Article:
Anywhere, anyone: Citizen science projects
Author: Vaishnavi Sridhar
Are you interested in the discovery of new species or tracking invasive ones? Have you ever wondered how you could contribute to important scientific advances?
So many questions need to be answered and we all need to join hands to enhance scientific discovery. This is where citizen scientists come in.
Citizen scientists are members of the public, like all of us, who work with scientists or research organizations and contribute to data collection and scientific research. Every year many people turn into scientists and help make observations worldwide. They do this right from their backyard or as a part of their daily routine. Comments collected from many people worldwide add to the study's strength and diversity. It also makes it easier to collect information over many years and helps scientists understand patterns in some phenomena.
How did citizen science projects start?
Historically, in many countries like Japan, citizen science projects were associated with cultural events. For example, the timing of cherry blossoms in Kyoto has been recorded for over 1000 years! This data helped scientists understand the changes in climate over the years. Most citizen science projects start with observing when some natural phenomena occur yearly, such as when migratory birds start appearing and when some plants start flowering or leafing. One of the earliest examples of citizen science initiatives in the USA, involved collecting data on bird strikes by lighthouse keepers. The Christmas Bird Count, organized by the National Audubon Society, began in 1900 to count early winter bird populations and continues in the present. However, despite the role of the public in these activities for a long time, the term citizen science itself was first recorded in 1989.
Over the years, citizen science projects helped us understand more about the migration patterns of birds, discover new species, learn about light pollution, track invasive species, improve conservation, and develop community health initiatives.
Lessons learned from citizen science projects.
Globe at Night is a recently completed citizen science project. It found that stars are less visible to us than when the project started 10 years ago. In this study, citizen scientists, mainly from Europe and North America, compared pictures of the night sky with what they could see by eye and submitted the data using an app. They made a note about the date, time and location of the observations. They also noted the condition of the sky, whether it was cloudy or clear, and then selected which star maps in the app matched what they saw in the sky with their naked eyes. The research scientists who set up the Globe at Night app found that the data collected by citizen scientists complemented that captured by satellites. The study concludes that as light pollution increases over the years, so has the sky’s brightness, making stars less visible to us.
In another example of citizen scientists at work, in the Netherlands, citizen scientists helped researchers understand how an increase in the temperature in urban areas causes a land snail to have yellow shells with black bands instead of pink shells. Citizen scientists used a SnailSnap app to take pictures of land snails and upload the images. This app helped obtain the shell colour data of almost 8000 snails nationwide. Results showed that snails could evolve their shell colour in response to the heat in urban areas. Similar studies can be done in other countries to understand how increasing temperatures in urban centres affects other living organisms. The researchers used museums, flyers, and radio adverts to recruit citizen scientists.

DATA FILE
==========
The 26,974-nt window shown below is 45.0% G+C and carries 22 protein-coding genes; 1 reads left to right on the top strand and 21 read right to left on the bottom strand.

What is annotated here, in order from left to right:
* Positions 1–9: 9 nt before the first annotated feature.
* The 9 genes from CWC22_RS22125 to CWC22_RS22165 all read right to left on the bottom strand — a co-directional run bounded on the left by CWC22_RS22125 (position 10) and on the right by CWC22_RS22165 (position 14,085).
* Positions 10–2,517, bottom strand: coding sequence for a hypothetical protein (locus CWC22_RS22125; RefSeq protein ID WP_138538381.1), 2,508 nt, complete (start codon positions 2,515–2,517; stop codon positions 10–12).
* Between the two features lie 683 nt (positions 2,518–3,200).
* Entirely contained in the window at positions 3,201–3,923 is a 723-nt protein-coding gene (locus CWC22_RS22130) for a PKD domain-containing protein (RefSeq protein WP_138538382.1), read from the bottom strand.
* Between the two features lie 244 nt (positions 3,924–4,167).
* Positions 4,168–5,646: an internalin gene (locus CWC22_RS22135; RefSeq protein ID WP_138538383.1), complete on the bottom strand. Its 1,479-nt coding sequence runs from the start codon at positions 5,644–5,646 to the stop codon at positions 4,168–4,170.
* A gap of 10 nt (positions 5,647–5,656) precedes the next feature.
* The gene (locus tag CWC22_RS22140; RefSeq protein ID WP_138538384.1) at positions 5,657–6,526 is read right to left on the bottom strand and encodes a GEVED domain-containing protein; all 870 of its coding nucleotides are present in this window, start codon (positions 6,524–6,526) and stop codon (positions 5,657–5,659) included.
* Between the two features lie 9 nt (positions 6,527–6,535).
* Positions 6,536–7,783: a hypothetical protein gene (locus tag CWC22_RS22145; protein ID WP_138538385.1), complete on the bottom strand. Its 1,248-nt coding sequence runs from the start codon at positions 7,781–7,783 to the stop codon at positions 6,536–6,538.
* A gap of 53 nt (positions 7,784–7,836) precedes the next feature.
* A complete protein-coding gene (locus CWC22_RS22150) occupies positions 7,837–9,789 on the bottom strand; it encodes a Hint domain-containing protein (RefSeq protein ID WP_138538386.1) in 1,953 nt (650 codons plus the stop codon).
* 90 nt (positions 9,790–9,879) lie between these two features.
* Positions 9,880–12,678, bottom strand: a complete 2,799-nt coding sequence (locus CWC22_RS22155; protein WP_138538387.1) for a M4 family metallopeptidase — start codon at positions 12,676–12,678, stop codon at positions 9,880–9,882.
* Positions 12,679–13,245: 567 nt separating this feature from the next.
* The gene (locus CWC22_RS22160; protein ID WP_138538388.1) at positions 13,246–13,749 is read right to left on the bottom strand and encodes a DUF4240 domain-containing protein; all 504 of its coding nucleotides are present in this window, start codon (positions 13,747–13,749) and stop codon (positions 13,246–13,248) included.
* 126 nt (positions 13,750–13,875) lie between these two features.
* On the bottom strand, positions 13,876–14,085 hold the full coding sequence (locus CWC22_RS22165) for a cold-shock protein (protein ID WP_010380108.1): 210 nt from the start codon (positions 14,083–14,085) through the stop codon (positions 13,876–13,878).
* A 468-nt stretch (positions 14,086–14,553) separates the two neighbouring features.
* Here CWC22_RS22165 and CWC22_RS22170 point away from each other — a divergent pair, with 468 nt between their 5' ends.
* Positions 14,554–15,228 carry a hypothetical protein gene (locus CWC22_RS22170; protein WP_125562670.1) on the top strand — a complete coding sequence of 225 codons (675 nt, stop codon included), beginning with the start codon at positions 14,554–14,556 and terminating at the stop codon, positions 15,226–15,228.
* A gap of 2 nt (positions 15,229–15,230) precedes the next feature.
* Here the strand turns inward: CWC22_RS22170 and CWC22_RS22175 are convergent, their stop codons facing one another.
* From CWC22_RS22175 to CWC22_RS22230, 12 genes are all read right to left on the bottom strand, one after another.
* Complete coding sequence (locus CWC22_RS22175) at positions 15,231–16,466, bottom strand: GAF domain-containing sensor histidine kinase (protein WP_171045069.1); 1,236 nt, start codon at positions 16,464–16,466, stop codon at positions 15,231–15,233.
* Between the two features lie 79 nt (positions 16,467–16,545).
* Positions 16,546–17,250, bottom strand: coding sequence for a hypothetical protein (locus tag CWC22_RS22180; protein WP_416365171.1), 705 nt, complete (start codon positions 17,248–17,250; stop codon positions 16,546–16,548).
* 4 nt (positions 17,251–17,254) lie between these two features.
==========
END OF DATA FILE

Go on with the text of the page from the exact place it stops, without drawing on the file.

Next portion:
The list is endless. Over the years, countless citizen science projects have led to various essential discoveries.
Citizen science projects and networks currently ongoing
Every year thousands of bird lovers make records of the birds in their backyard during four days in February as part of the Great Backyard Bird count. You can be located anywhere around the world; you only need your observation skills and a love for birds. You can use the Merlin app to identify the birds that you see or hear. How does this help? It can track changes in migration patterns of birds and help understand how climate, food and other related aspects affect birds. For example, in the 2023 iteration, citizen scientists from 202 countries counted 7538 bird species.
iNaturalist has various projects all around the world. It is “an online social network of people sharing biodiversity information to help each other learn about nature”. It can record observations of living organisms, get help identifying them, and works as a tool to collaborate with others. All you need is a computer or a smartphone. Projects involve observing butterflies, bats, and other organisms.
NASA has many interesting citizen science projects. Some include examining the cloud cover, reporting landslides, and monitoring the water level in lakes. The information collected from these projects, along with that from satellites, helps scientists understand how the world around us is changing. Some projects require using only an app on a smartphone or computer, while others might need more specialized equipment.
Citizen science projects have an essential social twist, as they involve the public in understanding the world around us. Like other scientific projects that aim to bridge the gap between science and society, participants interact with the environment, instilling a sense of responsibility: science is no longer out of reach. Still, it can be done from our home or backyard. So, what are you waiting for? Sign up for a citizen science project and observe the world around you.
If you feel inspired to share your science with the public, you can also look at the Native Scientists programmes.